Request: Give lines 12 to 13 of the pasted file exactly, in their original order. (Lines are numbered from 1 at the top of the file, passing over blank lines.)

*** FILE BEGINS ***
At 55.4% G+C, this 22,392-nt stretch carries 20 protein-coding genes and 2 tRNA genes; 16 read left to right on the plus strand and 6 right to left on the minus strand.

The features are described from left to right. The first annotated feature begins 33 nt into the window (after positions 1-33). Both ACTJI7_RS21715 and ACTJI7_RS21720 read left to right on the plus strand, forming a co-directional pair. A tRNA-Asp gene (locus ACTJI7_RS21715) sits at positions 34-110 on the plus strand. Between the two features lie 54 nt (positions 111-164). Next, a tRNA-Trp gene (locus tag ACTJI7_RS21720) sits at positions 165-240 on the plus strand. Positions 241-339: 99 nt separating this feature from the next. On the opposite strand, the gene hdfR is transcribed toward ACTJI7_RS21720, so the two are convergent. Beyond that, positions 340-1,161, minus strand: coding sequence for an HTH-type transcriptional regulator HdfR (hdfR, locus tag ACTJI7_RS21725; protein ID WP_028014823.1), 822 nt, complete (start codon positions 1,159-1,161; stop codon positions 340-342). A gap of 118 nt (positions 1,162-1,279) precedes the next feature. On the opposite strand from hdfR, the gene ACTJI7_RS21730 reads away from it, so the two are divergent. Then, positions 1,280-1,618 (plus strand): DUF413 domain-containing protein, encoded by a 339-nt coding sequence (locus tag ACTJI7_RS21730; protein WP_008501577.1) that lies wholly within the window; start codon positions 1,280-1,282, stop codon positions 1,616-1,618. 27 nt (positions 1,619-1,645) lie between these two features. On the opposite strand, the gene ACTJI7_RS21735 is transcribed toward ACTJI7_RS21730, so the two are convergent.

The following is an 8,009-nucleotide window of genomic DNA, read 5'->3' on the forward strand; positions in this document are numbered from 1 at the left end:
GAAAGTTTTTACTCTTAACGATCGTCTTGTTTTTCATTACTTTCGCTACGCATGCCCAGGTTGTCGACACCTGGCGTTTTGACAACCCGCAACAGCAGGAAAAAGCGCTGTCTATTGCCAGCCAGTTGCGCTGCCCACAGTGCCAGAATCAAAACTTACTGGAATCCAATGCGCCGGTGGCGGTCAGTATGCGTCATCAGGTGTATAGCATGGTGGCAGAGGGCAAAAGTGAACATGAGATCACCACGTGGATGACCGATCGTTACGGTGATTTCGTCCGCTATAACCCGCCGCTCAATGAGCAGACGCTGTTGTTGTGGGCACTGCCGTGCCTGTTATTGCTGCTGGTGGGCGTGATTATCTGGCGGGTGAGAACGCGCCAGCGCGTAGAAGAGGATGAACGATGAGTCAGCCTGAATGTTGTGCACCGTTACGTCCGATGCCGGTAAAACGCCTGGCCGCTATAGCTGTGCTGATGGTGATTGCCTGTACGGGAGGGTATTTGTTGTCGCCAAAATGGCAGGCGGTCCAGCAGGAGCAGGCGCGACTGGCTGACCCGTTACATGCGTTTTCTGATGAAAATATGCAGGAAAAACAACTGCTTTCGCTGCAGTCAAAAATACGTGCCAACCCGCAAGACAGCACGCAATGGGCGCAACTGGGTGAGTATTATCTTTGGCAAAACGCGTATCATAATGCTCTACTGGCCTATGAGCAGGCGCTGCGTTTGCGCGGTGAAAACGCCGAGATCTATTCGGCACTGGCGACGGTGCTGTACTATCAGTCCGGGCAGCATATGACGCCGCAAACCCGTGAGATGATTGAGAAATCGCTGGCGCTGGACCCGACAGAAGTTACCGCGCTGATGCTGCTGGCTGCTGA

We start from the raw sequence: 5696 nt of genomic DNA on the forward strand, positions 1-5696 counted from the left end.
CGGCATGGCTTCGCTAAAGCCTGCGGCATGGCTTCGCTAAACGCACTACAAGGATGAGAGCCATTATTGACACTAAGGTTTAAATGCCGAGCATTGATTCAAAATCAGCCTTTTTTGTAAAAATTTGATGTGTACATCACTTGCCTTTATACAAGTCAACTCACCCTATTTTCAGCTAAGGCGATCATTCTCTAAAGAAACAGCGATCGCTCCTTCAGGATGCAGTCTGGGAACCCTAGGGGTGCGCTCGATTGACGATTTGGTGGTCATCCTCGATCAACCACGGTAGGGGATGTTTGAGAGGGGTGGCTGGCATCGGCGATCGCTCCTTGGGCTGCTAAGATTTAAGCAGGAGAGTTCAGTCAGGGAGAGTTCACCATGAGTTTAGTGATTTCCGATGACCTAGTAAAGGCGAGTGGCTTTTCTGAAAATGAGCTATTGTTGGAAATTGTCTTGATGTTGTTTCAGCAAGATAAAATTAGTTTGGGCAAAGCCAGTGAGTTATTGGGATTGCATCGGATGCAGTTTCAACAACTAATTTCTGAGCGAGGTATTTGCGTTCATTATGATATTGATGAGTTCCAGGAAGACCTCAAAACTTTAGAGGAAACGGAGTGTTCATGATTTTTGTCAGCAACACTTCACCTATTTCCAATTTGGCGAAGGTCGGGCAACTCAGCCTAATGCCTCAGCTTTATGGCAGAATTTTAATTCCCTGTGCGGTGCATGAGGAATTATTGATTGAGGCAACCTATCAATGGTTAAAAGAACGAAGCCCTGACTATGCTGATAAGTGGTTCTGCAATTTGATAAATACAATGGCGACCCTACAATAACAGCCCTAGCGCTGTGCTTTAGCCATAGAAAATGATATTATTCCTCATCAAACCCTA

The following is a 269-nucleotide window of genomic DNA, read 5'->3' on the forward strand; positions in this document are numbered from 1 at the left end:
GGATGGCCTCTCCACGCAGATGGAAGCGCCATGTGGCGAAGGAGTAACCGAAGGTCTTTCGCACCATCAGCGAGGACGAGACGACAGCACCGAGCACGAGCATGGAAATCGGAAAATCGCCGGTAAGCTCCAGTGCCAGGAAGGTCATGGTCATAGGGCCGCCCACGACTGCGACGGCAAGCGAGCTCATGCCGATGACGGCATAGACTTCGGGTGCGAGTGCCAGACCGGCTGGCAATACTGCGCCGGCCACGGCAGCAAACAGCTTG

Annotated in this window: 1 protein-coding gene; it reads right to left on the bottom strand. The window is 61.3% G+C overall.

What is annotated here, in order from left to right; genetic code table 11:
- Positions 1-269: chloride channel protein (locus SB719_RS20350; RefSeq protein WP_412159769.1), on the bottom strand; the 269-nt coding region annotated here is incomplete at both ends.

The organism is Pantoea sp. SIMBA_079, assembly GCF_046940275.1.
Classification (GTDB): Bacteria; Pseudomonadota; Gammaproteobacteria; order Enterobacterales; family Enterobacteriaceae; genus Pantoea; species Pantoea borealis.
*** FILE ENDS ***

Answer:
The organism is Pantoea sp. SIMBA_079, assembly GCF_046940275.1.
Classification (GTDB): Bacteria; Pseudomonadota; Gammaproteobacteria; order Enterobacterales; family Enterobacteriaceae; genus Pantoea; species Pantoea borealis.